Lettice, daughter of Rose of Wimbledon appealed Richard of Norton, vintner, of violently raping and deflowering her; but now she does not prosecute although she swore to do so. Therefore let her be taken into custody. Richard comes and the mayor and citizens say upon their oath and in the faith in which they are bound to the king, that he is not guilty, and that they have not made peace. Therefore he is quit.

133. Accidit die Sancti Bartholomei quod quedam puella Matilldis nomine octo annorum et quedam Alicia quinque annorum luserunt adinvicem. Et accidit quod in ludendo predicta Matildis proiecit predictam Aliciam super quendam bancum, ita quod die Sancti Egidii proxima post inde obiit. Et quia nichil fuit ibi nisi infortunium maxime cum ambe fuerunt infantes infra etatem, dictum est quod predicta Matilldis sit in pace tum quia nullus sequitur, turn quia nichil fuit nisi infortunium. (fn. 6)

On the feast of St. Bartholomew [24 Aug. 1239] a girl of eight named Maud, and another named Alice aged five were playing together and Maud accidentally threw Alice upon a bench, injuring her so that she died on the feast of St. Giles [1 Sept.]; and because nothing was in question save misadventure, especially since both were children under age, it is adjudged that Maud be in peace, as well because no one prosecutes her as because it was nothing but an accident.

134. Quidam homo Richerus nomine inventus fuit submersus in aqua Tamisie; nullus inde malecreditur. Iudicium infortunium; vicini attachiati pro morte illa, veniunt et non male creduntur. Ideo inde quieti. (fn. 7)

A man named Richer was found drowned in the Thames. No one is suspected. Judgment: misadventure. The neighbours attached for the death come and are not suspected. Therefore they are quit.

135. Quedam Alicia que fuit uxor Willelmi Cheval servientis domini regis occidit quemdam Petrum capellanum ecclesie Sancti Michaelis et fugit ad ecclesiam Sancti Edmundi et inde de nocte evasit. Et quia malecreditur de morte illa exigitur [sic] et weyvetur secundum formam etc. Catalla eius ij s. unde vicecomites respondeant. Vicini attachiati pro morte illa veniunt et non malecreduntur. Ideo inde quieti.

Alice, relict of William Cheval, king's serjeant, killed Peter, chaplain of the church of St. Michael, and fled to the church of St. Edmund, whence she escaped by night. And because she is suspected of the death, let her be put in exigent and waived according to the form etc. She had chattels worth 2s. for which the sheriffs are to answer. The neighbours attached for the death come and are not suspected. Therefore they are quit.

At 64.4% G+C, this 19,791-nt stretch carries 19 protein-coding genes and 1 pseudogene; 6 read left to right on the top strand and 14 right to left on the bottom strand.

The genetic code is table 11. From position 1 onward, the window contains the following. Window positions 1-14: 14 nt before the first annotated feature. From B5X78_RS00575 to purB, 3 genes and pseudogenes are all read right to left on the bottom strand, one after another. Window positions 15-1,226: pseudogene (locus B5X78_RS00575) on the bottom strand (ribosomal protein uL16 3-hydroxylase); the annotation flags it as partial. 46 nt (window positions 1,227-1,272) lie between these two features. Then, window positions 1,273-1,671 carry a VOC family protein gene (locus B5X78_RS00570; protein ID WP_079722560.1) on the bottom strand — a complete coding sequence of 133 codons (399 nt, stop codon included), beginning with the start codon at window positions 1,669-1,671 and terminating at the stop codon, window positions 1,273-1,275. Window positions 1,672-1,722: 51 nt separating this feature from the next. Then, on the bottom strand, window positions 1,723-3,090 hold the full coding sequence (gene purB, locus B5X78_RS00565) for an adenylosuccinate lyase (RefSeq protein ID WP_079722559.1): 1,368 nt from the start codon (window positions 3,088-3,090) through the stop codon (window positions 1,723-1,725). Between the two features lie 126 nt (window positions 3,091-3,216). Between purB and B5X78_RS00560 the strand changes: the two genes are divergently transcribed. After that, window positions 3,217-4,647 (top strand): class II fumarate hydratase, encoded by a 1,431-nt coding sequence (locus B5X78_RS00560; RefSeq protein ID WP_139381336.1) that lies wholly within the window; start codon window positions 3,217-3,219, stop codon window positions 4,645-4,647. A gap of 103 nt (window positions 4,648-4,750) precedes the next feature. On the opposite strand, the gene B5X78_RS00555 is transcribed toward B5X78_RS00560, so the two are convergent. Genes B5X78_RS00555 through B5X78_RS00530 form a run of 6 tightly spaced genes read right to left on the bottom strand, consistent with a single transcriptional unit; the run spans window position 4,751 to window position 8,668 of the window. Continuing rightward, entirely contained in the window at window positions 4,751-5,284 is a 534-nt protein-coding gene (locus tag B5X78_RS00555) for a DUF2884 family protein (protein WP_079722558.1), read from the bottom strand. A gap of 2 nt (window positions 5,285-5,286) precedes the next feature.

De anno vicesimo tercio.

136. Eodem anno Willelmo de [Haverhille] existente camerario et Radulfo de Asshewy et Reginaldo de Bungeye vicecomitibus existentibus, accidit quod quidam Martinus le Gardiner inventus fuit occisus inter Alegate et Bysshopesgate. Et Laurencius le Coureour et Johannes Dote nuncius Rogeri le Bigod male creduntur de morte illa. Et Laurencius obiit. Ideo nichil. Et Johannes qui fugit exigatur et utlagetur secundum etc. Nulla habuit catalla. Et Agnes ancilla ipsius Laurencii attachiata pro morte illa venit et non male creditur. Ideo inde quieta.

Of the twenty-third year [Mich. 1239—Mich. 1240].

In the same year, William of Haverhill being chamberlain, and Ralph de Asshewy and Reginald of Bungay sheriffs, Martin le Gardiner was found murdered between Aldgate and Bishopsgate. Laurence le Coureour and John Dote, agent of Roger le Bigod are suspected of the death. Laurence has died. Therefore nothing. John, who fled, is to be put in exigent and outlawed according etc. He had no chattels. Agnes, Laurence's maidservant, attached for the death, comes but is not suspected. Therefore she is quit.

137. Quedam mulier Matilldis nomine inventa fuit scaldata in domo Thome filii Petri in quodam plumbo pleno aqua calida. Nullus inde malecreditur. Judicium infortunium. Precium plumbi v s. unde vicecomites respondeant. Et predictus Thomas et vicini attachiati pro morte illa, venerunt et non male creduntur. Ideo inde quieti.

A woman named Maud was found scalded in a leaden vessel full of hot water in the house of Thomas son of Peter. No one is suspected. Judgment: misadventure. Value of the vessel 5s., for which the sheriffs are to answer. Thomas and the neighbours attached for the death come and are not suspected. Therefore they are quit.

138. Quidam homo Badde nomine cecidit de quodam gradu in Tamisiam et submersus est, nullus inde male creditur. Judicium infortunium; precium gradus iiij d. unde vicecomites respondeant. Et vicini attachiati pro morte illa veniunt et non malecreduntur. Ideo inde quieti.

A man named Badde fell from a step into the Thames and was drowned. No one is suspected. Judgment: misadventure. Value of the step 4d., for which the sheriffs are to answer. The neighbours attached for the death come and are not suspected. Therefore they are quit.